A few years ago we invited a Hutterite grandmother to our school. She's one of the few Hutterites who can still spin. She lives at a near-by colony and gladly came to demonstrate this lost skill. As her daft fingers worked at the wheel, our students stood round her, wide-eyed with wonder, watching the bundle of wool in her hands being spun into a spool of yarn. This was almost as magical as Rumpelstiltskin spinning straw into gold! To be sure, soft, warm wool was like gold for our grandparents; more so than it is today, when we can easily buy stockings, mittens and gloves. Really, how often to we stop to think, when we wear woolen items, where they come from (beyond store), how they're made? I know I never do.

Today, if there's a spinning wheel left in a home, it's been relegated to collect dust in the basement or in the attic, or some other forgotten corner on the colony. A few years ago my sister, Elma rescued one such treasure from the basement of a friend. It now stands in the office of our house, in need of repair. When people see it, they're taken back in time, when things were much slower paced than today. When grandma would sit at the spinning wheel, humming to herself or telling stories to grandchildren, as she made sure there was wool around to keep the hands and feet of her family toasty warm.

Do you have any spinning stories to share?

I was inspired to start a new blog series, Treasures of Yesteryear, when someone sent me a message through the blogger contact form, asking me about Hutterite antiques. If you can think of such items I could feature, please send me a message or leave a comment. Thanks!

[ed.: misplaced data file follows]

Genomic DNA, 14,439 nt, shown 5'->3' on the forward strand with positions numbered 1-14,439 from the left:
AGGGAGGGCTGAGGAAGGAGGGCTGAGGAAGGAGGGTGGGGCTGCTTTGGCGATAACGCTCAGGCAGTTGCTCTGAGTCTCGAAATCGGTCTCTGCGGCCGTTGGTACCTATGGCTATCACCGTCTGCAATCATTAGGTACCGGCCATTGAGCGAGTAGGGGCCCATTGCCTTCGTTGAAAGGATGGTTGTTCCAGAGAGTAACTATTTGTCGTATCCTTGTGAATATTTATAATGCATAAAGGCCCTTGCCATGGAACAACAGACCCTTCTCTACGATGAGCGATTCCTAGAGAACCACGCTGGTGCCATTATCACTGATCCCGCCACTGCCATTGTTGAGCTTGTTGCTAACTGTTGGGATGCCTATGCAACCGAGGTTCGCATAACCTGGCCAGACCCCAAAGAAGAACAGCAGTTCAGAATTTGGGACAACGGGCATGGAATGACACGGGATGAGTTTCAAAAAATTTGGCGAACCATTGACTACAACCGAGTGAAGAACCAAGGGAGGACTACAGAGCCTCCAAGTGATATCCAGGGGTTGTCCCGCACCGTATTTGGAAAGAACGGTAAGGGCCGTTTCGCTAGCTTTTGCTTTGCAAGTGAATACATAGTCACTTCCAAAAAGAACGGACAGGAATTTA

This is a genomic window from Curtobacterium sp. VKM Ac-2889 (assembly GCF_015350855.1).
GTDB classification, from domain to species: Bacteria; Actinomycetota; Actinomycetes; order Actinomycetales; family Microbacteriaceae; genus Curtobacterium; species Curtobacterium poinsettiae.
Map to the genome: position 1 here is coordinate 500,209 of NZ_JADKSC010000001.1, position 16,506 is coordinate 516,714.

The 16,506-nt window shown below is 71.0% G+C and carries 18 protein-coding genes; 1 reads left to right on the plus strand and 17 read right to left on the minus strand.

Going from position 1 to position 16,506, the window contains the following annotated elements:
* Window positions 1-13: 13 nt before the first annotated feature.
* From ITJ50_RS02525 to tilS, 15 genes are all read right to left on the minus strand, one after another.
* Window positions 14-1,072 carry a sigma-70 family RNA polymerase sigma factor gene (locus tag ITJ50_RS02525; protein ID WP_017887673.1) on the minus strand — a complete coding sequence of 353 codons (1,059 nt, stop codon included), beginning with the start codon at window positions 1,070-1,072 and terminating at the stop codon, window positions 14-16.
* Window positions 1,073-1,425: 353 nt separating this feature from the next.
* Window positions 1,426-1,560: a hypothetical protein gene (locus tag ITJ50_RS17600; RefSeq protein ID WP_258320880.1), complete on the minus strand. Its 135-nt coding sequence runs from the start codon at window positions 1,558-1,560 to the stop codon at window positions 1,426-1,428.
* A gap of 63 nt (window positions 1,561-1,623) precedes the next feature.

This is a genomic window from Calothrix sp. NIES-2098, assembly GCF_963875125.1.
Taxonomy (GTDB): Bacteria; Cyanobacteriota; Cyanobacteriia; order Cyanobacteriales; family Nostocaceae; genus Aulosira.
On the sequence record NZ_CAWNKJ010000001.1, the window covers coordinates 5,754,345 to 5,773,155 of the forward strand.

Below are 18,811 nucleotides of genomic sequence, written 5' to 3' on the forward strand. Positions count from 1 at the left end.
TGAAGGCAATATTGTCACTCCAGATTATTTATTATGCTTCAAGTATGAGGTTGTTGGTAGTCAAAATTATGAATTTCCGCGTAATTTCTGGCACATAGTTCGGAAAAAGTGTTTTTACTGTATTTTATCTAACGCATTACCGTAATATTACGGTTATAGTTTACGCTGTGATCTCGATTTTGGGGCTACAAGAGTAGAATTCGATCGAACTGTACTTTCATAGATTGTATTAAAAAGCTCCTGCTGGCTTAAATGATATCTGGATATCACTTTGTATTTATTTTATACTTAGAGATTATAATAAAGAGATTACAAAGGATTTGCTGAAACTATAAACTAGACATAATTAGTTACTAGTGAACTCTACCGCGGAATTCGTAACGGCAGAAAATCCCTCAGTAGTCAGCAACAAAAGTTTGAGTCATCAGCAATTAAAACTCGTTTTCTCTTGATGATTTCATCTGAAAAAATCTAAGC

Wednesday, 7 December 2016

Oh, the Weather Outside is Frightful...

But staying home is so delightful!

A winter blizzard has lingered for two days over a large area in Manitoba, including where I call home. Schools and highways are closed all over the place. Normally our school stays open, since we're all right here on the colony and can easily walk to school. This time is different. Our snowblower found a very inopportune time to take a break, and our bobcat can't keep up clearing the sidewalks, driveways and roads. So walking to school can be quite an adventure, and almost impossible for little ones. With all the snow that is being dumped, and gusting wind, we decided it's best to cancel classes here as well. I didn't mind in the least. In fact, it was quite delightful to be at home with a storm raging outside.

I found plenty of activities to fill the days with: First I sewed a dress, then I knit a scarf. It was also a perfect opportunity to light some scented candles, turn on some Christmas music and wrap gifts. As you can see, I also fit in a bit of blogging.

My two nephews stayed at our house yesterday, so you can imagine the challenge to keep those two rambunctious boys occupied - toys can only do the trick for so long. (I know, toys nowadays are over-rated. When I was a little girl, my toys kept me much busier and happier for longer periods of time. There were puzzles, board games, dolls, tea sets, etch-a-sketch... remember those? But then, I never had tech toys to mess with my ability to play with real toys.) Anyway, back to today. Thanks to my nephews' Grandma Waldner, who gave them a Gingerbread Train Kit, there was something else to keep them busy. For a while, anyway. My sister, Sonia was the brave soul who went to work with two little boys as 'helpers'. How do you tell young children to stop eating the candies, taking a bite out of the cookies or licking icing, while trying to build an edible train?

Not easy. But she somehow managed:

Let it snow! 
                               Let it snow! 
                                                             Let it snow!

I'd love to hear what you do when you're storm-stayed?